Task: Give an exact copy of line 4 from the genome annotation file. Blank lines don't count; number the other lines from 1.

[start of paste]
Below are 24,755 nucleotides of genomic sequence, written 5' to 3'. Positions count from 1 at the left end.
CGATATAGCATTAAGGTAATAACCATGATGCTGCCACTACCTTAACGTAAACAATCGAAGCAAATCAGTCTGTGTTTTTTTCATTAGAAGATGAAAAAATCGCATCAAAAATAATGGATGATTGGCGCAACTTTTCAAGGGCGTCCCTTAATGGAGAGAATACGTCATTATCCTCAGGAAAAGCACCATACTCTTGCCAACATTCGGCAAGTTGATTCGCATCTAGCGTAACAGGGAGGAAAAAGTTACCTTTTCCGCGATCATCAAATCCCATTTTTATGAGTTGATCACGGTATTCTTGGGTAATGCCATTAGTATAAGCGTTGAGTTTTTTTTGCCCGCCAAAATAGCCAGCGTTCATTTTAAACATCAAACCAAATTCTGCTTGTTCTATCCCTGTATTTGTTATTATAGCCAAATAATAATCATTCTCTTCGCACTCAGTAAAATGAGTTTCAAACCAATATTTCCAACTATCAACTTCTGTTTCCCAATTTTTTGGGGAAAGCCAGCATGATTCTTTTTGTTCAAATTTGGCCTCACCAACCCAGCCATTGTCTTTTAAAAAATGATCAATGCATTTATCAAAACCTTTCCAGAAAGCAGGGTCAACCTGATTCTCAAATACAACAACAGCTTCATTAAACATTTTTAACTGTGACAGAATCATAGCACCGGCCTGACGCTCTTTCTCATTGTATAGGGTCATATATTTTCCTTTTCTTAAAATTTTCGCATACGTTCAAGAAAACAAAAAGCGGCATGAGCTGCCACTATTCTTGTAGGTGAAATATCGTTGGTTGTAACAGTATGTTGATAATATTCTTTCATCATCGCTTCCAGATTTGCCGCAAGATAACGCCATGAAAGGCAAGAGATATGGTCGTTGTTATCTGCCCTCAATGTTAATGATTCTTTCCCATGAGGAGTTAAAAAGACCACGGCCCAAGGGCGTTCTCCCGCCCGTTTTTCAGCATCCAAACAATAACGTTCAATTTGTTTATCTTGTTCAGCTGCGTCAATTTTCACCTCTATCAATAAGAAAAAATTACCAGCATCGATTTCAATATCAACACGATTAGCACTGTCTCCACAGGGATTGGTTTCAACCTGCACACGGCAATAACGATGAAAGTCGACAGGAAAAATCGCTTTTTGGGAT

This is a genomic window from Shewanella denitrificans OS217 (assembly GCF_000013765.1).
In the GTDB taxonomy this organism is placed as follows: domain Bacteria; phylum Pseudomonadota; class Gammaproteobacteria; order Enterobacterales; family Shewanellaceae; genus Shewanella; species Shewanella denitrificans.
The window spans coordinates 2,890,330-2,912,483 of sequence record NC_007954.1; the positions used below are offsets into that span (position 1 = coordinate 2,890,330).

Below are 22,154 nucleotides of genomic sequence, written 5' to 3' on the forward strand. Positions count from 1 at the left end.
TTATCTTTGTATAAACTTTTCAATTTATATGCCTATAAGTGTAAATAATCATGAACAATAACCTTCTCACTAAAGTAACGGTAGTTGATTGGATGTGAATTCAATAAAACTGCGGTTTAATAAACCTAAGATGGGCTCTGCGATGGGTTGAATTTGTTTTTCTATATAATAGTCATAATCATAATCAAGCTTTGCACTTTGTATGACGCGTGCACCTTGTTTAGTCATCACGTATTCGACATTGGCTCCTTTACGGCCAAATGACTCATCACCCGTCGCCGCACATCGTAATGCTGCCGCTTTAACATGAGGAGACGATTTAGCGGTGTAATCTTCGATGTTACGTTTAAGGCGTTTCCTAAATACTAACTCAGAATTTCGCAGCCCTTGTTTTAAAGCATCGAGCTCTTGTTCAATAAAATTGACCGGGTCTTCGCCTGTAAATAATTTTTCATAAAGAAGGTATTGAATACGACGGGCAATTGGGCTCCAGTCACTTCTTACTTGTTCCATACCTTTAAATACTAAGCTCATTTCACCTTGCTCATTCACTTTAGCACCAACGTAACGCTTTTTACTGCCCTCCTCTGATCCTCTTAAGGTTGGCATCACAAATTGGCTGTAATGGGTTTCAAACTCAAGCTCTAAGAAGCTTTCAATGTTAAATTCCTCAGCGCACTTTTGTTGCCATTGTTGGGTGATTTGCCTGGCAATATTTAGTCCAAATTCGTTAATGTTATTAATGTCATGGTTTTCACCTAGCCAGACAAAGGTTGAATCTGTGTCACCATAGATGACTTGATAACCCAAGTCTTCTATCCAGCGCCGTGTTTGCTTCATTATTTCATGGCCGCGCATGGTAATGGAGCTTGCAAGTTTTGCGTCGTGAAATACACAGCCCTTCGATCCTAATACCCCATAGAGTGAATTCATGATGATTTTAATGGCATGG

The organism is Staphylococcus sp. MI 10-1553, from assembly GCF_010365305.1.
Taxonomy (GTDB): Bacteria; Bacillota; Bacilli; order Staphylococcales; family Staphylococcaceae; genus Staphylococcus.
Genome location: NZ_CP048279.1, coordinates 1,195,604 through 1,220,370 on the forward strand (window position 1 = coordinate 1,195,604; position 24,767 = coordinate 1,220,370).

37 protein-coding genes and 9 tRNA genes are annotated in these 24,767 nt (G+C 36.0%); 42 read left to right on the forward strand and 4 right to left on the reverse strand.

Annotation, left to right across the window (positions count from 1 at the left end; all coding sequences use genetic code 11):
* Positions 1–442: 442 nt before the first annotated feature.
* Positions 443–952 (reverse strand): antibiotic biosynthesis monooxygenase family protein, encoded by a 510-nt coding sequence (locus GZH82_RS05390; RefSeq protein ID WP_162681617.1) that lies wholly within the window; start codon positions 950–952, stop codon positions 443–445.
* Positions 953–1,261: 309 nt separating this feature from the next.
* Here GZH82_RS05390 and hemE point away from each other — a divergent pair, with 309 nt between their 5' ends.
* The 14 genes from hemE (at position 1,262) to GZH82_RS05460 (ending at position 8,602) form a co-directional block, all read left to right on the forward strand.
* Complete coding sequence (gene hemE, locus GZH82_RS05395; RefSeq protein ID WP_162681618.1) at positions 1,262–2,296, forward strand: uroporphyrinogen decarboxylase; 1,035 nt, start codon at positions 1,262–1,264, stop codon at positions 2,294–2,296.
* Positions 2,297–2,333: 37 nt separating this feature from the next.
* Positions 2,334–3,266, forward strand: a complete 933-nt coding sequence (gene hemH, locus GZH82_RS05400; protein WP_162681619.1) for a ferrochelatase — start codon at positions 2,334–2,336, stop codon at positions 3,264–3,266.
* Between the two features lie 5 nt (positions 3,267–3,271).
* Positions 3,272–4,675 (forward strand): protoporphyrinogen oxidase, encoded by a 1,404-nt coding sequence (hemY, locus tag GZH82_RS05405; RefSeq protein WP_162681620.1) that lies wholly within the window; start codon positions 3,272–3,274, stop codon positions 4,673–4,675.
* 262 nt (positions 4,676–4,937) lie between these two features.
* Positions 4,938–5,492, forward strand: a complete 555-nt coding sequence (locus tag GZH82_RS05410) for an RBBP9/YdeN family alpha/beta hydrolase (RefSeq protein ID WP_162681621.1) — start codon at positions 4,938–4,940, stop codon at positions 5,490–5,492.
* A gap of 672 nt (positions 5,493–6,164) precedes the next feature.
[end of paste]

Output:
In the GTDB taxonomy this organism is placed as follows: domain Bacteria; phylum Pseudomonadota; class Gammaproteobacteria; order Enterobacterales; family Shewanellaceae; genus Shewanella; species Shewanella denitrificans.